Today’s first-time blog contributor is Rebecca L. Mitchell, who shares insights on working with editors, based on her experience while going through the publication process for her first book, “From Broken Vows to Healed Hearts.”
Janyre (pronounced Jan-ear), my 2nd editor, told me I was “SUPER easy to work with,” and that she was singing my praises to the other editors. Really? I was utterly surprised . . . and then a bit confused.
Editors talk about their authors with each other? Are there comparisons? Rankings? Eye-rolling? As a new, insecure author, I was swimming in unknown waters and sincerely wondered why she was so complimentary.
So I asked her. What was I doing that editors like?
Keep in mind, this is one experience of traditionally publishing one nonfiction book with a small Christian publishing house. I also had wise, supportive editors who offered great advice, so this is not a tale of editing woes, which I know exist.
Whether we are dealing with a traditional editor, writing coach, critique group member, or dear friend, her answer gives us the 3 R’s of working with editors:
This may seem obvious and even expected from Christians, but this does not always play out in reality. Editors are experts in their field, knowing more than we do—at least most of us—about developing a manuscript to becoming a publishable book. Unfortunately, rumor has it, authors who feel restrained by rules or alleged lack of vision from editors, can get a little . . . unpleasant.
Yes, the book is a baby of our own making, but the editors are the doctors and nurses who help bring our baby into the world. We need to trust and rely on good editors’ expertise to provide the healthiest delivery possible.
I didn’t always agree with my editors—more on this later—but I never had an attitude. I was appreciative from day one, grateful for the opportunity to receive professional feedback.
Janyre said I was “nice” and didn’t treat her as if she was out to get me. Partially due to her own kindness and encouragement, I knew we were on the same side, working to make my book the best it could be.
It’s a good thing we worked well together because I learned she has the final say. She can even finish revising a manuscript herself if the author is uncooperative. She doesn’t work for me; she works for my publisher to make the book as good as it can be from their point of view.
I teach English composition to freshmen at a competitive university, so I understand the value and need to respond to constructive criticism. Janyre told me “You took constructive criticism very well and actually did what I asked.”
One revision she asked for was to better incorporate the Psalm of the Week throughout the chapters. I knew she was right and had wondered about this previously. Lesson learned: listen to your nagging inner critic. I sent a revision of the first chapter to make sure I was addressing her concerns before I went through the entire book.
When I got feedback from Editor #3, I struggled. Line-by-line is literal, not figurative, and, at first glance, it seemed I had red marks on every single line. Umm. Excuse me. Did you forget I’m a college English teacher? That sentence isn’t wrong; it’s just a matter of preference! I took a couple of days to let the anger and embarrassment subside, and then I got to work.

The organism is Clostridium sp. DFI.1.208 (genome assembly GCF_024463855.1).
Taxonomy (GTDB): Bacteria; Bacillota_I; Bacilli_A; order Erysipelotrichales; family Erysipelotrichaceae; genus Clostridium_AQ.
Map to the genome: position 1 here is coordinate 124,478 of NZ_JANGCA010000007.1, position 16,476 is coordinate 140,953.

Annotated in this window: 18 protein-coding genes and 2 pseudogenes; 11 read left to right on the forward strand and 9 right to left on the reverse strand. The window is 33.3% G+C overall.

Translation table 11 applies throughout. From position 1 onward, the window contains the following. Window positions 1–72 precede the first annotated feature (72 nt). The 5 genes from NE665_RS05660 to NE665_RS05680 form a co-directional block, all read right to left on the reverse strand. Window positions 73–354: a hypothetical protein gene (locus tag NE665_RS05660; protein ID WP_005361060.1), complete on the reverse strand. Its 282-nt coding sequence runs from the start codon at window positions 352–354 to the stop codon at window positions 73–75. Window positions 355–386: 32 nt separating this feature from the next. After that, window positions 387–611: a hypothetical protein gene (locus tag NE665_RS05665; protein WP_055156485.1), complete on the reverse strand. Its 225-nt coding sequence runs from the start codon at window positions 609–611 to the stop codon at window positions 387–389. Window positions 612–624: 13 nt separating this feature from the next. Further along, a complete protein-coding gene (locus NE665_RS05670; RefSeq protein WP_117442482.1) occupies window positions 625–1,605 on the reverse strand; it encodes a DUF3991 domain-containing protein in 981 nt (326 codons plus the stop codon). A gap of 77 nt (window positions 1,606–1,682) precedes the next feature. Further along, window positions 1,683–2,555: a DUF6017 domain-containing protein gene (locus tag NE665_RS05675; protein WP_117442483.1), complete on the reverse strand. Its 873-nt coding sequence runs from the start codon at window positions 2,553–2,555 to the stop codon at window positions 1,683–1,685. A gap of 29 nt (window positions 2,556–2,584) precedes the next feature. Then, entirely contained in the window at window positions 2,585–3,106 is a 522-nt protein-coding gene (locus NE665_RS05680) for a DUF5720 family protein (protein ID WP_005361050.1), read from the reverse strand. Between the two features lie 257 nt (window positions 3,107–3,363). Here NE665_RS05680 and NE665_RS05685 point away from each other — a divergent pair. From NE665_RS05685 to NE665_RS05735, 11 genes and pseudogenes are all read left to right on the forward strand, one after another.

I was blessed to work with a wonderfully supportive team at Kregel Publications who contractually “owned” my book but respected and honored my voice, encouraging my resolve to keep the book mine as much as possible.
The title is not mine, however. My original title was Beyond Brokenness: Hope for Women Healing from Divorce, which they changed to From Broken Vows to Healed Hearts: Seeking God After Divorce Through Community, Scripture and Journaling. The cover idea? Not mine either. They asked for my input but ultimately went their own direction. I didn’t feel like I was losing my voice though; I felt like I was trusting their expertise.
Other times I pushed back, not demanding, but negotiating for my own voice. Janyre suggested changing the section subtitles that repeated throughout the book. I agreed with her critical rationale, but I only liked one of her suggestions. I brainstormed and we communicated back and forth via email a few times until I came up with something we both loved.
Even with the line-by-line editor, I was able to restore edits and explain why I wanted to keep a word or sentence structure as-is. I didn’t get everything I wanted, however, with the Managing Editor (Editor #4) having the final say, but I never felt bullied into making the changes.
On the front cover of my book is one name: Rebecca L. Mitchell. However, I recognize and am grateful for the many voices contributing to my book, including my editors. I hope they are still singing my praises because I’m sure those in marketing, who deal with obnoxious things like platform, are singing a different tune. But that’s another blog post . . .
Timeline to Publication
|Mar 2016||Met Editor #1 at Mount Hermon. No-go on the elevator pitch but yes on the manuscript! (Woo-hoo!)|
|Aug 2016||Sent the query letter, annotated outline, and first three chapters. Heard nothing.|
|Dec 2016||Got offered a contract.|
|Mar 2017||Sent the complete manuscript. Phew!|
|Apr 2017||It was too short. Ugh! Editor #1 offered some helpful suggestions.|
|May 2017||Sent it again with 10,000 more words.|
|Jun 2017||Began the first of many back and forth rounds with Editor #2, my developmental editor, Janyre.|
|Sep 2017||Finished content changes with Janyre.|
|Oct 2017||Editor #3 marked line-by-line corrections and suggested changes. Brutal.|
|Nov 2017||Finished with Editor #3 with oversight from Editor #4—last chance for big changes.|
|Feb 2018||Proofreading – last chance for small changes.|
|May 22, 2018||Released!|